Love at first sight???
I’m going to give you something to think about that challenges what society says we should feel about becoming a parent. Meeting your baby for your first time isn’t always love at first sight. Shock, horror!
And, not loving your baby at first sight is quite common. When you think about it you may have been through a long labour, you may have had a difficult birth or have been going through a generally stressful time in your day to day life. Give yourself a break and don’t feel a failure because you think this is the norm.
You’re doing great…Like the advert says?
Many first time mum’s first experience of holding a baby comes when they have their own baby. Quite a stark fact don’t you think? Even less of us have probably seen a real life baby being breastfed. Is it any wonder lots of mums struggle with breastfeeding when they have seen nobody else do this? Think about it this way, you are about to sign up-to a job with a minimum 18 year contract but you have limited experience for the role. The only experience you have is as a “consumer” (your experience of being parented)! And we all know parenting styles were very different in the 1970’s/1980’s in the UK.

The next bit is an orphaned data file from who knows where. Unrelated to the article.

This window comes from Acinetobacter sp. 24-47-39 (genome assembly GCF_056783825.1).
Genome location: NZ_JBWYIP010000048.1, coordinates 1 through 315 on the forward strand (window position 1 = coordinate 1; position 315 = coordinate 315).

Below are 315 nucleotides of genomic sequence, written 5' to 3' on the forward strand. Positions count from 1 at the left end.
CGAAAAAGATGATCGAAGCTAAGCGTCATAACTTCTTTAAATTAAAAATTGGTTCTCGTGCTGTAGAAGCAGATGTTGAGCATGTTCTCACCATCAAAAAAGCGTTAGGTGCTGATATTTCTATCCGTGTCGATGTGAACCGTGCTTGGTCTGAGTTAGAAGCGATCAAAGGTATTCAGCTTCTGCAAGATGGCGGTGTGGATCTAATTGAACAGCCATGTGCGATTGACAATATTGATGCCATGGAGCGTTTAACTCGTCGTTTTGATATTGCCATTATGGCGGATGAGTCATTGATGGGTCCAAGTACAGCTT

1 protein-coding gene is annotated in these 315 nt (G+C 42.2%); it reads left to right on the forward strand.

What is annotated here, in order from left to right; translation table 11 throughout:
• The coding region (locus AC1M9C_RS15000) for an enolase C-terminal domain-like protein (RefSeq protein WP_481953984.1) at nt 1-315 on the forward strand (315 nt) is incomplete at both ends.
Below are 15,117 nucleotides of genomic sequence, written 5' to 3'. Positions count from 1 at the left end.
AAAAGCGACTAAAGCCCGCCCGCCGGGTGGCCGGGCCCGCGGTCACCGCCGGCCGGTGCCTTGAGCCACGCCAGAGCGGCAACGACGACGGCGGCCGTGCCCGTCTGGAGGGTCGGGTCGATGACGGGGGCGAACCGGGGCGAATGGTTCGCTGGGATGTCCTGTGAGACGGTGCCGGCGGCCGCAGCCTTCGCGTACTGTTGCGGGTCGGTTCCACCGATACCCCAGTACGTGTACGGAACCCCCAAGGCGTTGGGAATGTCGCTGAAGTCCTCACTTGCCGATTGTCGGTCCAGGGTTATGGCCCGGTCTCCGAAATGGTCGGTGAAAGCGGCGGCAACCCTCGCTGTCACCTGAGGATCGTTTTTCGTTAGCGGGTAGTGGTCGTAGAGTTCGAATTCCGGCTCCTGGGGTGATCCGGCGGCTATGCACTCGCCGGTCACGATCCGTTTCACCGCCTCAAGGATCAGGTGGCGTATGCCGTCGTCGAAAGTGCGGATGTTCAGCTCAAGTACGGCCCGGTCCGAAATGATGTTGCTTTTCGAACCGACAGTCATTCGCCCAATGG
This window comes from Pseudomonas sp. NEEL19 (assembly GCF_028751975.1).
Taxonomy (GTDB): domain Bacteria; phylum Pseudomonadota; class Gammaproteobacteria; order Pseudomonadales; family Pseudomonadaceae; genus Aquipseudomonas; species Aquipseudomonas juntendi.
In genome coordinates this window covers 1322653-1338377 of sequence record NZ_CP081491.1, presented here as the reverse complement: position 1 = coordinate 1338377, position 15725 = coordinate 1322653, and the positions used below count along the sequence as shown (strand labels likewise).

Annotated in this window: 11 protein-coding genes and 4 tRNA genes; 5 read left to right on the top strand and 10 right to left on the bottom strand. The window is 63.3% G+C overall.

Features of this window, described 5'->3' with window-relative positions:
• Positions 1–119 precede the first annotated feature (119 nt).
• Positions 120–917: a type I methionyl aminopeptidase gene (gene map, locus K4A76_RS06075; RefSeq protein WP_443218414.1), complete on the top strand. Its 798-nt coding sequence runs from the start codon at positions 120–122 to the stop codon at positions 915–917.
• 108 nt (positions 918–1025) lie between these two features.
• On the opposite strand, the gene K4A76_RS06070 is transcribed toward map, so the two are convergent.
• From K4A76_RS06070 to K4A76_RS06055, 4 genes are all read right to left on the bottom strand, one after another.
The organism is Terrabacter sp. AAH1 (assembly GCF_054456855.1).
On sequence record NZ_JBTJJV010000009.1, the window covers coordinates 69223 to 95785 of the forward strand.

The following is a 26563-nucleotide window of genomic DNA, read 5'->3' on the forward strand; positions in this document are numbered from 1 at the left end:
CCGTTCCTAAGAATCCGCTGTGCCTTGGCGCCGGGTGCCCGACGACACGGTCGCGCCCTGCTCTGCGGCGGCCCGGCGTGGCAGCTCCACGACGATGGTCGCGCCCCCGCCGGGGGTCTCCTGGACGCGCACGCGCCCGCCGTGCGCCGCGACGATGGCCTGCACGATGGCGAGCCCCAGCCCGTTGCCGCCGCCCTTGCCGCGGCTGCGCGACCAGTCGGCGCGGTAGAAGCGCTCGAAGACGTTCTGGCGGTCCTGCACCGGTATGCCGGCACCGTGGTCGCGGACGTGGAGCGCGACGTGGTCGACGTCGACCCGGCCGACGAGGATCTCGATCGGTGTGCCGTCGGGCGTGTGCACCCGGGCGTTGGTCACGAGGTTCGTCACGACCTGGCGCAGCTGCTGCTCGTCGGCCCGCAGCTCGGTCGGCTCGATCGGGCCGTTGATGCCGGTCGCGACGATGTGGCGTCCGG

So what does this mean?
Well, in the western world we’re great at meeting our babies physical care needs for hunger and warmth but the higher needs for bonding and attachment can be a bit trickier. Often when we are about to become new parents we don’t think about this at all. We spend ages looking at whether to get a Bugaboo or a Baby Jogger but not a lot of time thinking about what our relationship with our baby will look like once they are born. Sometimes, like anything you can take to a new role like a duck to water and other times you need to work hard at it. Just because that bond isn’t there at the beginning it doesn’t mean you’ve done anything wrong, it doesn’t mean you’re not a good mum and you’ve not harmed your baby in anyway.
Wondering what to do?
Talk to someone you trust. I know this is easier said than done because you are worried people may judge but if you have a good relationship with your GP or Health Visitor they would be ideal. Peer support from any “mum friends” you feel safe to talk to would be ideal. Simple practical steps to take with your baby would be trying some skin to skin contact after bath-time in a room with low lights, watching your baby and just copying any sounds your baby is making whilst trying to get their eye contact will help you build up that bond.
Try not to rush out and sign up to as many baby groups/activities as you can fit in! Take it slow, build up your confidence at home and when you feel ready maybe look to expand your horizons a little and look for a gentle baby class with lots of opportunity for eye contact with you, where your baby can hear your voice and feel your touch that you can enjoy together.
Think of all the relationships in your life, do you love your partner in the same way you loved them the first time you saw them? Or just as it will with your baby has your relationship grown into something different?
I’d love to hear any of your thoughts. You can comment below this blog.